Table (database)

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A table is a collection of related data held in a structured format within a database. It consists of fields (columns), and rows.

In relational databases and flat file databases, a table is a set of data elements (values) using a model of vertical columns (identifiable by name) and horizontal rows, the cell being the unit where a row and column intersect.[1] A table has a specified number of columns, but can have any number of rows.[2] Each row is identified by one or more values appearing in a particular column subset. The columns subset which uniquely identifies a row is called the primary key.

"Table" is another term for "relation"; although there is the difference in that a table is usually a multiset (bag) of rows where a relation is a set and does not allow duplicates. Besides the actual data rows, tables generally have associated with them some metadata, such as constraints on the table or on the values within particular columns.[dubious ]

The data in a table does not have to be physically stored in the database. Views also function as relational tables, but their data are calculated at query time. External tables (in Informix[3] or Oracle,[4][5] for example) store data outside standard database structures but accessible to database commands.

Tables versus relations[edit]

In terms of the relational model of databases, a table can be considered a convenient representation of a relation, but the two are not strictly equivalent. For instance, an SQL table can potentially contain duplicate rows, whereas a true relation cannot contain duplicate tuples. Similarly, representation as a table implies a particular ordering to the rows and columns, whereas a relation is explicitly unordered. However, the database system does not guarantee any ordering of the rows unless an ORDER BY clause is specified in the SELECT statement that queries the table.

An equally valid representations of a relation is as an n-dimensional chart, where n is the number of attributes (a table's columns). For example, a relation with two attributes and three values can be represented as a table with two columns and three rows, or as a two-dimensional graph with three points. The table and graph representations are only equivalent if the ordering of rows is not significant, and the table has no duplicate rows.

Comparisons[edit]

Hierarchical Databases[edit]

In non-relational systems, hierarchical databases, the distant counterpart of a table is a structured file, representing the rows of a table in each record of the file and each column in a record. This structure implies that a record can have repeating information, generally in the child data segments. Data are stored in sequence of records, which are equivalent to table term of a relational database, with each record having equivalent rows.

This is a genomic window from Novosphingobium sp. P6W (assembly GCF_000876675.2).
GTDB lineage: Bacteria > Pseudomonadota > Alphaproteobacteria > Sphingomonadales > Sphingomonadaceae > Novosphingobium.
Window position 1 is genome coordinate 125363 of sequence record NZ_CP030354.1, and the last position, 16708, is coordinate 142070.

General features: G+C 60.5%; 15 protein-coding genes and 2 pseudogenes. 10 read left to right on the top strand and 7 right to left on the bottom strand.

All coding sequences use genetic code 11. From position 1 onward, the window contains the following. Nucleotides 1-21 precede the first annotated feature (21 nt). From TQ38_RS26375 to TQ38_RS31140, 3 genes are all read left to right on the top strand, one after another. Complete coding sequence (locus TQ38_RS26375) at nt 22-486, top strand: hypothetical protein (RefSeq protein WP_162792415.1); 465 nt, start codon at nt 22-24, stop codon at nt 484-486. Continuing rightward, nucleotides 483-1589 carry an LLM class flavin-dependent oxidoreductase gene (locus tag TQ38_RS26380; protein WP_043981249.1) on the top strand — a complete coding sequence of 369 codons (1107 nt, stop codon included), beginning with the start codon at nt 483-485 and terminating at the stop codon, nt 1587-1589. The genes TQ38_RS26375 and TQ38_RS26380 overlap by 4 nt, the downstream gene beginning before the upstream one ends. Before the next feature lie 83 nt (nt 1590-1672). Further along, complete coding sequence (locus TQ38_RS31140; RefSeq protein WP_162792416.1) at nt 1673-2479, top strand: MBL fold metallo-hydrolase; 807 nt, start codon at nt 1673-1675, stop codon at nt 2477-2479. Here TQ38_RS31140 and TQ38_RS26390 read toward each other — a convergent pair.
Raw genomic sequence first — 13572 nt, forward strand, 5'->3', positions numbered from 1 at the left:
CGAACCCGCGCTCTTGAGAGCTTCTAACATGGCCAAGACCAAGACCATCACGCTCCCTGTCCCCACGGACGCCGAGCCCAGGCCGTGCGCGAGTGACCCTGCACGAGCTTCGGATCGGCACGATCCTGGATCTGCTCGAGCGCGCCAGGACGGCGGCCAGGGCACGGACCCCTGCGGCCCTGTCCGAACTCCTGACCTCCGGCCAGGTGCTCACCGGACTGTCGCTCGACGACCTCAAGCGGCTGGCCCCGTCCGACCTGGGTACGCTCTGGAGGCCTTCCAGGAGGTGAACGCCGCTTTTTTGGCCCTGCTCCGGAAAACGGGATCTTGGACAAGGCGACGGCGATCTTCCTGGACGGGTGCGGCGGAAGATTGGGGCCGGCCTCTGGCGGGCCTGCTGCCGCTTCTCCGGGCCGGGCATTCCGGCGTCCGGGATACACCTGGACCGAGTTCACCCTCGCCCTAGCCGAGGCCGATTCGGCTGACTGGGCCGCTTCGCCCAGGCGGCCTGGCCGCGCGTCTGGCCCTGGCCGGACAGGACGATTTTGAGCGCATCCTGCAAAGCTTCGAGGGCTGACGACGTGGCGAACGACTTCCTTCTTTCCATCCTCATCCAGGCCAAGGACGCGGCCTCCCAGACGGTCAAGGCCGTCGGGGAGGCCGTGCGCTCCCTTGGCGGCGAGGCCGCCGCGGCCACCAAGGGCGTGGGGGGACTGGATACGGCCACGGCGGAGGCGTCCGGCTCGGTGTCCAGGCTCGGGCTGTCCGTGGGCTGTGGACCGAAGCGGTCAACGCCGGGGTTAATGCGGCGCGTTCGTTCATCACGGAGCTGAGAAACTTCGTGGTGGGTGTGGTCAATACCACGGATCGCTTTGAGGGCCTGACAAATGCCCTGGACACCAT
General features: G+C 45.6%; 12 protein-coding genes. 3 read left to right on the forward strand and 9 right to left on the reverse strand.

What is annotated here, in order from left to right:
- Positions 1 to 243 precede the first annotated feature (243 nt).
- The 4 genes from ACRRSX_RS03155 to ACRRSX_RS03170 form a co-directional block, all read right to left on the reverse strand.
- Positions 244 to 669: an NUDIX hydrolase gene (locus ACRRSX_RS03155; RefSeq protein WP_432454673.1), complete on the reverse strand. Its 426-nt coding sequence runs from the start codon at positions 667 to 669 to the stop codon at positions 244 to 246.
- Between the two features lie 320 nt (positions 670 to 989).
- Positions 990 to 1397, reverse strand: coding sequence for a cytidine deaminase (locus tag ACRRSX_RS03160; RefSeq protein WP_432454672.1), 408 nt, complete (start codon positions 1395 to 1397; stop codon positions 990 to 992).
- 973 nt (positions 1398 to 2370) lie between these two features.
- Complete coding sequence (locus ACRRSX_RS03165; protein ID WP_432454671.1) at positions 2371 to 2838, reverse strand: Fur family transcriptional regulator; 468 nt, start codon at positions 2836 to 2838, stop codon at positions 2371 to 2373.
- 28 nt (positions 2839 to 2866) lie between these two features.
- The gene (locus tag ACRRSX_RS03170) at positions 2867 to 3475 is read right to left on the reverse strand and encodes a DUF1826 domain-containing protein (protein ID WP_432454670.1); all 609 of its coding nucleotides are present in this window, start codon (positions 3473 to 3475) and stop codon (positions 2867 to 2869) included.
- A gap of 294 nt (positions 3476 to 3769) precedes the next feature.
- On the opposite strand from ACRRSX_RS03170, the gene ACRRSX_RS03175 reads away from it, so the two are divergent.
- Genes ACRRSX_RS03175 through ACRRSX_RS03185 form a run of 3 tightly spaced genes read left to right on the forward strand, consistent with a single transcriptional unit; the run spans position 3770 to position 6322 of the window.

Spreadsheets[edit]

Unlike a spreadsheet, the datatype of field is ordinarily defined by the schema describing the table. Some SQL systems, such as SQLite, are less strict about field datatype definitions.

See also[edit]

References[edit]

  1. ^ "cell", Merriam-Webster (definition), retrieved May 29, 2012 .
  2. ^ "SQL Guide: Tables, rows, and columns". IBM. Retrieved 11 December 2013. 
  3. ^ "CREATE EXTERNAL TABLE Statement". IBM Knowledge center. IBM Informix 12.10. IBM. Retrieved 2015-08-14. You use external tables to load and unload data to or from your database. You can also use external tables to query data in text files that are not in an Informix database. 
  4. ^ "External table". Oracle FAQ. Oracle FAQ. 2015. Retrieved 2015-08-14. An external table is a table that is NOT stored within the Oracle database. Data is loaded from a file via an access driver (normally ORACLE_LOADER) when the table is accessed. One can think of an external table as a view that allows running SQL queries against files on a filesystem [...]. 
  5. ^ {cite book | last1 = Bryla | first1 = Bob | last2 = Thomas | first2 = Biju | title = OCP: Oracle 10g New Features for Administrators Study Guide: Exam 1Z0-040 | url = https://books.google.com/books?id=XX8qSa1x0G4C | publisher = John Wiley & Sons | publication-date = 2006 | page = 90 | isbn = 9780782150858 | accessdate = 2015-08-14 | quote = Oracle 9i introduced external tables [...] read-only from the Oracle database. In Oracle 10g, you can write to external tables. }}